Yep, I’m a Star Trek fan. Have been as long as I can remember.
I used to audio record episodes when we’d visit my grandparents house in Florida so I could replay them over and over. (There were a few episodes that I could almost recite from memory.) And then, when WTVC began showing episodes late on Saturday nights, mom, dad, me and dad’s friend Larry, would sit around the den and watch.
Like many kids that fell into Star Trek fandom, I identified with and idolized Spock. There was something about that conflicted and, at times, tortured character that hit my sweet spot. And I know I wasn’t the only one.
And yeah, like a lot of Spock fans, I shed a tear at the end of Star Trek II: The Wrath of Khan when Spock’s body was torpedoed with a giant ptui! into space near the Genesys planet. (I also had a girlfriend around that time that bawled in the theatre when the Enterprise was destroyed in the atmosphere of the Genesys planet during Star Trek III: The Search for Spock.)
Fast forward far too many years to late February… I was traveling to a race in Chattanooga, sitting in a Krystal in Clarksville TN having lunch, when my phone goes off. My daughter sends me a message, asking if I was ok. I had no idea what she was talking about. And then she told me.
Leonard Nimoy died.
Frankly, that didn’t hit me as hard as I thought it would. I mean, yeah, it sucked, but there was no question it was coming. Advanced age and COPD aren’t exactly a great combination for long life and prosperity. (See what I did there?)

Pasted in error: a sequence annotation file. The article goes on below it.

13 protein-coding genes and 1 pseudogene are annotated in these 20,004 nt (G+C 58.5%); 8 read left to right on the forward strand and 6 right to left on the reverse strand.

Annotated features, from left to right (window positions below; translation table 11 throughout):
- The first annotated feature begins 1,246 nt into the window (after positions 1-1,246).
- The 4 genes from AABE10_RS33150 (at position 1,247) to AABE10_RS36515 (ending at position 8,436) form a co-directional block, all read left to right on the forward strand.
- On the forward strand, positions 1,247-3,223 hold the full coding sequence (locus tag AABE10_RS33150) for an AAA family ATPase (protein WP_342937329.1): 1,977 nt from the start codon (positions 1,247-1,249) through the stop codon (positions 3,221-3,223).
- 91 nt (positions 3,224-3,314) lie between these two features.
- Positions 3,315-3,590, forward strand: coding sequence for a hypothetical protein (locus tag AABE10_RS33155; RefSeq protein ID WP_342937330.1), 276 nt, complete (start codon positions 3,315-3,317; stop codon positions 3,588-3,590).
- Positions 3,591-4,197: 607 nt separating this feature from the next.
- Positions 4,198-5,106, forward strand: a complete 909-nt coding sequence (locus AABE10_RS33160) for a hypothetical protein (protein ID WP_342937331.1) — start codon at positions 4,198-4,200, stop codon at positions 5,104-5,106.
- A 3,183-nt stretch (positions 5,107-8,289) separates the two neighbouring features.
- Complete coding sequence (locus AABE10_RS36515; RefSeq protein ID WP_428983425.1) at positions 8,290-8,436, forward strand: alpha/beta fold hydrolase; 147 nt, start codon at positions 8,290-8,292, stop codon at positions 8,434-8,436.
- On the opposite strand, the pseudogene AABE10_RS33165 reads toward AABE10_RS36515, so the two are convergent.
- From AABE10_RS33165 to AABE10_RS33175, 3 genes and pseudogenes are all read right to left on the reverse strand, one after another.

A bit later, I heard about a virtual race with a Nimoy-themed medal, in honor of his life and his work on Star Trek, and benefitting the COPD Foundation. I had to sign up. And yesterday, I put in my miles for this virtual race.
It was a rainy, soggy day, drizzling when I started, and pouring by the time I finished. I’m sure folks were staring at this lumbering goofball, trudging through the rain. I waved at the cyclists as they sped by — we have a ton of them out here — and some actually waved back. I mean, we were obviously both nuts from the same tree, being out in this crazy spring rain.
About four kilometers in, this very nice gentleman with a score of years on me, stopped on the very busy road on which I was traveling, and asked if I needed a ride. I told him I was just out exercising, and thanked him profusely for stopping.
And that’s really it. (Aside from the inherent irony of Creedence’s “Who’ll Stop the Rain” beginning to play on my iPod as the rain began to furiously come down about halfway through my journey.) There’s still kindness and respect out there — cyclists waving, motorists stopping — and that, to me, is the wonderful discovery on this journey of running that I’ve undertaken. I’ve had so much support and encountered so much decent humanity out there as I’ve logged my (generally) solitary miles… For the next race (also virtual), I’ll write more about that.
And I expect to continue racing and writing for some time to come. I’m kinda addicted to the medals, the people, and this way of thinking. I’m doing things that five years ago, I would never have believed I could do. And I’m taking chances… I mean, I have my first 10K and a half marathon coming up this year.
What kind of nut am I?!?!?! 🙂
(BTW, the photo of me is from a “helmet dive” off the cost of Aruba a few weeks ago. Seemed like a unique opportunity!)